The Auburn coaching staff recently added a new tight ends and halfbacks coach in Larry Porter. Porter makes his way to Auburn from the University of North Carolina, where he served as running backs coach. Porter replaces Scott Fountain, Auburn’s previous tight ends and special teams coach.
In a statement, Porter expressed his gratitude to head coach Gus Malzahn for the opportunity and praised Malzahn’s coaching staff and team. In Malzahn’s own statement, he noted Porter’s accomplished history in player development and recruiting.
Porter is regarded as one of the country’s top recruiters, having twice been named National Recruiter of the Year by Rivals.com in 2007 and 2009. Before accepting his role with North Carolina, Porter worked as an assistant coach for Texas and Arizona State, as well as head coach for Memphis during the 2010-2011 season. His background also includes assistant coaching positions at Arkansas State, Oklahoma State, and Louisiana State.
A partner in Gentle, Turner, Sexton & Harbison, LLC, in Birmingham, Alabama, Edgar Gentle has served the law firm for nearly 25 years. In his free time, Edgar Gentle enjoys reading, fishing, and cheering on Auburn University’s football team.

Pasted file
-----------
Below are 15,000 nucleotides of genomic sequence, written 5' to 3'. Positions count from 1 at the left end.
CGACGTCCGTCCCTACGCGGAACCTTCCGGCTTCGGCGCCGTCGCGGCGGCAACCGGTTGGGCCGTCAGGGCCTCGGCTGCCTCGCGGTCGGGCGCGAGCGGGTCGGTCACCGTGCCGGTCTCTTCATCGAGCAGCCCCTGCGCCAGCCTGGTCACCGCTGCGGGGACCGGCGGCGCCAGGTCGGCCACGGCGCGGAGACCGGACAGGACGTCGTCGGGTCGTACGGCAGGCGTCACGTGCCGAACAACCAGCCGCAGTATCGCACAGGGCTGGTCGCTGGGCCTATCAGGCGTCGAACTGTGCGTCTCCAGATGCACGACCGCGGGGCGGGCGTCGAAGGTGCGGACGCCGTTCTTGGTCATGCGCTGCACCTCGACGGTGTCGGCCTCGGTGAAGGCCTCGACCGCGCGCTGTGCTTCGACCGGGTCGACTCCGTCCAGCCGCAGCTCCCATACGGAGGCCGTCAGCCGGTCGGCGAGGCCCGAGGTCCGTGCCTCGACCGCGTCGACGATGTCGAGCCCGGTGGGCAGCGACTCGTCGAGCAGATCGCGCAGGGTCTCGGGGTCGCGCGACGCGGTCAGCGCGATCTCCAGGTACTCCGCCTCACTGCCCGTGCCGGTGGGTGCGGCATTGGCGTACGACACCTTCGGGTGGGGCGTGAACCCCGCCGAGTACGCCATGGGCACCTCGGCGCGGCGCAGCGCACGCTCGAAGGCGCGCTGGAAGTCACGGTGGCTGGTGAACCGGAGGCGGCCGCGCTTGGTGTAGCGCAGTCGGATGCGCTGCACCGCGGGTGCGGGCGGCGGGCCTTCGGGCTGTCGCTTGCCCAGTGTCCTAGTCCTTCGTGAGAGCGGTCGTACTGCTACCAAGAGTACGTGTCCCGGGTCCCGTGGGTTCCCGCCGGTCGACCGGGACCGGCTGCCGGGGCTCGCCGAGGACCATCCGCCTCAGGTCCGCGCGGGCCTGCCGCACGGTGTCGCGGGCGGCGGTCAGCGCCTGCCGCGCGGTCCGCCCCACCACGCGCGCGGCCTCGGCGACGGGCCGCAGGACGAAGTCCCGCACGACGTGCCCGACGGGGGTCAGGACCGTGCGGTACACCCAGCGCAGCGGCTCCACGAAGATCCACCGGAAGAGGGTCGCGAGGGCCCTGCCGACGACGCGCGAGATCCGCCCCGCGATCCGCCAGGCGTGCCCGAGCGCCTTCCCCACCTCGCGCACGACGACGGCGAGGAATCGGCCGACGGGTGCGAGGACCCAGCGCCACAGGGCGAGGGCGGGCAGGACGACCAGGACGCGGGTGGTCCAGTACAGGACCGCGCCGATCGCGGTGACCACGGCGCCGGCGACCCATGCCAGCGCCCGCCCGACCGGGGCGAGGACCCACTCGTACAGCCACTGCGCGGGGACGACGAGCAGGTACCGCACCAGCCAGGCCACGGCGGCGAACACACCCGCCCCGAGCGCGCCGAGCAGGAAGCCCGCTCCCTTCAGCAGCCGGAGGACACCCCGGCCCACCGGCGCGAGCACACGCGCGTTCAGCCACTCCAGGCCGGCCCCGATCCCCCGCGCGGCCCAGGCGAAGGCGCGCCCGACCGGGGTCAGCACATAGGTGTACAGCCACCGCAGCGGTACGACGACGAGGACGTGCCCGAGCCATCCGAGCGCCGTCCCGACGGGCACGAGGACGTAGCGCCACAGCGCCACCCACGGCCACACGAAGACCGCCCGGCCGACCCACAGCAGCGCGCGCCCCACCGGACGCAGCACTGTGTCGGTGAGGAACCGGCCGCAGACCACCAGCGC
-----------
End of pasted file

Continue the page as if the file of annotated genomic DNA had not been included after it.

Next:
With an eye on the 2017 season, the Auburn Tigers recently hired Chip Lindsey as the team’s new offensive coordinator and quarterbacks coach. Announcing the appointment in a recent press release, Auburn coach Gus Malzahn described Lindsey as a rising star with a deep knowledge of the game.
Like Malzahn, Lindsey began his career as a high school football coach before moving on to serve in collegiate programs. He worked as an assistant coach at five high schools and later served as head coach at Lassiter High School in Georgia and Spain Park in Alabama. Most recently, Lindsey was the offensive coordinator and quarterbacks coach at Arizona State, a team that averaged an impressive 33.3 points per game in 2016.
Edgar Gentle works as an attorney and partner with Gentle Turner Sexton & Harbison, LLC, a legal services firm headquartered in Birmingham, Alabama. In his free time, Edgar Gentle enjoys getting outdoors and noodling for catfish.